By Dean Yeong on May 22, 2017
Have you found yourself putting off important tasks that you need to get done? Have you found yourself busy all day without actually getting anything done? And do you get distracted easily even during the time you can’t and shouldn’t be distracted?
Procrastination, distractions, lack of focus, lack of clarity — all of these are “diseases” in every single one of us. While the world is changing at a rapid rate and things are happening at bullet speed, it sometimes feels like if we aren’t being productive, we’re losing out.
But how can we fix that?
When I search for “productivity tips” on Google. I get 39,000,000 search results. Productivity is a hot topic that eight out of ten persons in the room are talking about. However, there is just too much information out there, making you even more confused than ever.
This isn’t a list of productivity tips for everyone, these are productivity tips for specific groups of people. And often, you may find yourself belonging to more than one group here.
In this guide, you’ll learn:
Procrastination often happens when we fail to practice self-control using our prefrontal cortex, but instead fall back to our lizard brain to seek instant gratification.
Almost every single one of us procrastinates at some point. That said, people who succeed in their work and life aren’t those who never procrastinate.
They simply deal with procrastination better than everyone else.
As mentioned, one of the reasons we procrastinate is that we all crave for instant gratification. While most of the things we should be doing today — writing a blog post, going to the gym, and eating salads — don’t provide immediate returns, they aren’t motivating us to take action immediately.
The best way to solve this problem is by making the reward of the actions you want to carry out more immediate. You certainly can’t lose weight immediately after a session of workout, but you can develop and set up other rewards such praise from your spouse after you complete your workout as scheduled.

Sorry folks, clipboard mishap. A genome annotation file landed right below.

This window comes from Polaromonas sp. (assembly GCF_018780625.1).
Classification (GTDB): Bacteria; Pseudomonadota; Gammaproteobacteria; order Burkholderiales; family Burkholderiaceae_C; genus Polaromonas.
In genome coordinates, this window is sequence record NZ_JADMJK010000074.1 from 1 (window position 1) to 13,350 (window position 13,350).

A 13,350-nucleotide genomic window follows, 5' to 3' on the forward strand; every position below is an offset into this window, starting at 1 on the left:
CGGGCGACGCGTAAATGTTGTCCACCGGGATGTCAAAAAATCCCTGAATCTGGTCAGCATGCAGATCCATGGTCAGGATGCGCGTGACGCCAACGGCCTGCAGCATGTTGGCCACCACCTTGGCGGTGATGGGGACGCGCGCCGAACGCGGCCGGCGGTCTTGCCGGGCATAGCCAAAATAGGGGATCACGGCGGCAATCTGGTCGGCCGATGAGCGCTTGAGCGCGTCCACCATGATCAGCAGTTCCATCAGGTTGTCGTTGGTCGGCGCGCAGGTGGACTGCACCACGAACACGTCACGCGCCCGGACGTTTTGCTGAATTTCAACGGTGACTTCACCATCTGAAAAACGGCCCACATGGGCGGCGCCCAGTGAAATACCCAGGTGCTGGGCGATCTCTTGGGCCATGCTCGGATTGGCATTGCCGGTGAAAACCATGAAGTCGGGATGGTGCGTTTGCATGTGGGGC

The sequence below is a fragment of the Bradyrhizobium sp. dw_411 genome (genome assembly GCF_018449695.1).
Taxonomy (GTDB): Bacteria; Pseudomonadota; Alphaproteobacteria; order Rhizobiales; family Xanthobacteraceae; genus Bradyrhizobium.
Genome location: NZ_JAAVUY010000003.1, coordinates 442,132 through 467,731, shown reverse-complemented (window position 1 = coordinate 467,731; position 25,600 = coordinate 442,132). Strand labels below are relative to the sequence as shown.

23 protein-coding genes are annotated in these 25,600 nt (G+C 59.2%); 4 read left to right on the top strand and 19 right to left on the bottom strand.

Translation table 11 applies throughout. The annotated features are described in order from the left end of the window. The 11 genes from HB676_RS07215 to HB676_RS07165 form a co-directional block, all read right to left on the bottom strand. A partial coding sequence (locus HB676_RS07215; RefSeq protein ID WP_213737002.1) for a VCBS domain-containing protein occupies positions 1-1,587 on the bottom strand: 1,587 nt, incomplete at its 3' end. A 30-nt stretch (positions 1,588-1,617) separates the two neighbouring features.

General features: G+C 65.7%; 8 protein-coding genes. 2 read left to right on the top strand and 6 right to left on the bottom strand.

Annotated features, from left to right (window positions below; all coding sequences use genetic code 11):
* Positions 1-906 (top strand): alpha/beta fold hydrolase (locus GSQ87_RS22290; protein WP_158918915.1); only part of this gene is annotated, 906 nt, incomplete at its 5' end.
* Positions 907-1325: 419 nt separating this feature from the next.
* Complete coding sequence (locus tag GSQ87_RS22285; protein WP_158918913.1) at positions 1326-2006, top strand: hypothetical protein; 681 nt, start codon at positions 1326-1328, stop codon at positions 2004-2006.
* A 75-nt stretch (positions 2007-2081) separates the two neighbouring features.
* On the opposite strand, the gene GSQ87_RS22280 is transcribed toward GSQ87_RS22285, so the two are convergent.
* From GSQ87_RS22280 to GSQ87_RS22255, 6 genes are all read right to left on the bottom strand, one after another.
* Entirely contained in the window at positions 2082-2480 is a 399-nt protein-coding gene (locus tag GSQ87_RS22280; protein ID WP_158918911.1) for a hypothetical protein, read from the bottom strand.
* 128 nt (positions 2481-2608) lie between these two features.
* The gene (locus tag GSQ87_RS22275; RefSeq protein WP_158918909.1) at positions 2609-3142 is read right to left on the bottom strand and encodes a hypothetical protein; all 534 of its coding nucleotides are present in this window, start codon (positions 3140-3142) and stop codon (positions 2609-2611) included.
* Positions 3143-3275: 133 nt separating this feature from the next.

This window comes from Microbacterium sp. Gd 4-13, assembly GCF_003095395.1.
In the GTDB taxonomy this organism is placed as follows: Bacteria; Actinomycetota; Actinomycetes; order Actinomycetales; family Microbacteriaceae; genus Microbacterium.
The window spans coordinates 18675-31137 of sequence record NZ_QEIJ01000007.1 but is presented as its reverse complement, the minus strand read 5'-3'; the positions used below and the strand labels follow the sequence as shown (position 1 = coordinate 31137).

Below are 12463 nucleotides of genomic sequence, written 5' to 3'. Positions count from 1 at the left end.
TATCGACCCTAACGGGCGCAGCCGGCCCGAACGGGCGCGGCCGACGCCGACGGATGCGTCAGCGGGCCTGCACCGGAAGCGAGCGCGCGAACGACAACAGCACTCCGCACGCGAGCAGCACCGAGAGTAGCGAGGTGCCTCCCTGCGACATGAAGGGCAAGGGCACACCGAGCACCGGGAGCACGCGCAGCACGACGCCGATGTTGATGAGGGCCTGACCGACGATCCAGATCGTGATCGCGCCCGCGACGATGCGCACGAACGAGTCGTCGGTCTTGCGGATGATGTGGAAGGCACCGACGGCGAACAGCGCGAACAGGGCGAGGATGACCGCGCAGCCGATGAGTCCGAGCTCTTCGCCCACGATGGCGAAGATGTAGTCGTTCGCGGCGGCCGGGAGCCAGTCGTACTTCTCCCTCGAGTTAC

At the same time, we can make the consequence of NOT doing what we should do more immediate. Having an ice-cream instead of a healthy bowl of salad doesn’t affect your progress immediately, but you and I both know it does contribute the failure in achieving your fitness goals.
We frequently get confounded by how much work we need to get done to achieve our goals. We become paralyzed, unable to take action because we aren’t sure where and how to start. Even if we do, we can’t make ourselves to do it because the resistance of getting started is just too massive.
To get things done, we should make our action more achievable. If you’re working on a big project, break it down into smaller progress milestones and focus solely on ONE milestone at a time.
Besides reducing the resistance by breaking your plan, you can also simplify the process to achieve the same results. Explore different paths that lead you to the same outcome and pick the simplest one — or the one that you have the most leverage on. This doesn’t mean to choose the easy path, in fact, the simplest solution will not always be the easier solution.
Lastly, construct an environment that makes the action more achievable. If you want to visit the gym regularly, pick the gym center that is nearer to your house.
The visual cue is a powerful trigger for our actions. We can use objects to visually remind us of what we need to do.
One great tip to stay focused on the tasks at hand is to remove distracting objects out of your sight. If you’re writing a blog post (like I’m doing now), place your phone somewhere you can’t see.
One thing I constantly do is to optimize the home screen of my phone — placing apps like Remember the Milk (to-do list), Kindle (reading), and YNAB (budgeting) in the first display, and moving apps like Twitter and Instagram to the last.
(I deleted Facebook entirely from my smartphone.)
People who multitask are usually people who lack focus. They see everything as important and fail to prioritize their work. A multitasker tends to work on many things at the same time without seeing any progress.
The negative effects of multitasking may not be obvious in the short-term compared to the momentary illusion of “being productive” it provides.
But research has shown that multitasking actually decreases our performance and productivity. Worst, the more we multitask, the more we lose the ability to stay focused in the future.
To figure out the fundamentals we need to get done every day, we first need to pay attention to our day-to-day activities. We tend to pile more tasks on our plate without paying close attention to what we’re doing.
Find out things that you do that bring you the most output in any life area of your life?